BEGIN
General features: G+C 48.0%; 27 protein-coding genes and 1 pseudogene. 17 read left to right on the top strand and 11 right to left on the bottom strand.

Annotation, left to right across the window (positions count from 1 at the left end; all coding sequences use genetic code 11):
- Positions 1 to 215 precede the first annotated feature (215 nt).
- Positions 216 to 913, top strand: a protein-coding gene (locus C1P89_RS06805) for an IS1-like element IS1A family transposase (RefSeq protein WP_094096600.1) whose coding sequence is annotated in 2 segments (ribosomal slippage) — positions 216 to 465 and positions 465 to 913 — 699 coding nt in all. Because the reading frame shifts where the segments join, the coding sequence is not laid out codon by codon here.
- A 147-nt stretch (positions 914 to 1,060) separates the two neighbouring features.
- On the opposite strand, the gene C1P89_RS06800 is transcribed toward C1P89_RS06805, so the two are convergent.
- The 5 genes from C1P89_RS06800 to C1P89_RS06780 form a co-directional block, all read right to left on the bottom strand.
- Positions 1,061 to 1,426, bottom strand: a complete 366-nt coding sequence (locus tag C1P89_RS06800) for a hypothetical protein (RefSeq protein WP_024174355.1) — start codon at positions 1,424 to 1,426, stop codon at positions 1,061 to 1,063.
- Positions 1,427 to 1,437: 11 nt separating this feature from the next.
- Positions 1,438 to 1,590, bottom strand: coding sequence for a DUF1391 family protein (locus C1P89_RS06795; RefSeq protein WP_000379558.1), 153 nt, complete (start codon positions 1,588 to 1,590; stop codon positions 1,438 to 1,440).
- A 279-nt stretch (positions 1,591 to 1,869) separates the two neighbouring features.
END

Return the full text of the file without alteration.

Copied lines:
General features: G+C 48.0%; 27 protein-coding genes and 1 pseudogene. 17 read left to right on the top strand and 11 right to left on the bottom strand.

Annotation, left to right across the window (positions count from 1 at the left end; all coding sequences use genetic code 11):
- Positions 1 to 215 precede the first annotated feature (215 nt).
- Positions 216 to 913, top strand: a protein-coding gene (locus C1P89_RS06805) for an IS1-like element IS1A family transposase (RefSeq protein WP_094096600.1) whose coding sequence is annotated in 2 segments (ribosomal slippage) — positions 216 to 465 and positions 465 to 913 — 699 coding nt in all. Because the reading frame shifts where the segments join, the coding sequence is not laid out codon by codon here.
- A 147-nt stretch (positions 914 to 1,060) separates the two neighbouring features.
- On the opposite strand, the gene C1P89_RS06800 is transcribed toward C1P89_RS06805, so the two are convergent.
- The 5 genes from C1P89_RS06800 to C1P89_RS06780 form a co-directional block, all read right to left on the bottom strand.
- Positions 1,061 to 1,426, bottom strand: a complete 366-nt coding sequence (locus tag C1P89_RS06800) for a hypothetical protein (RefSeq protein WP_024174355.1) — start codon at positions 1,424 to 1,426, stop codon at positions 1,061 to 1,063.
- Positions 1,427 to 1,437: 11 nt separating this feature from the next.
- Positions 1,438 to 1,590, bottom strand: coding sequence for a DUF1391 family protein (locus C1P89_RS06795; RefSeq protein WP_000379558.1), 153 nt, complete (start codon positions 1,588 to 1,590; stop codon positions 1,438 to 1,440).
- A 279-nt stretch (positions 1,591 to 1,869) separates the two neighbouring features.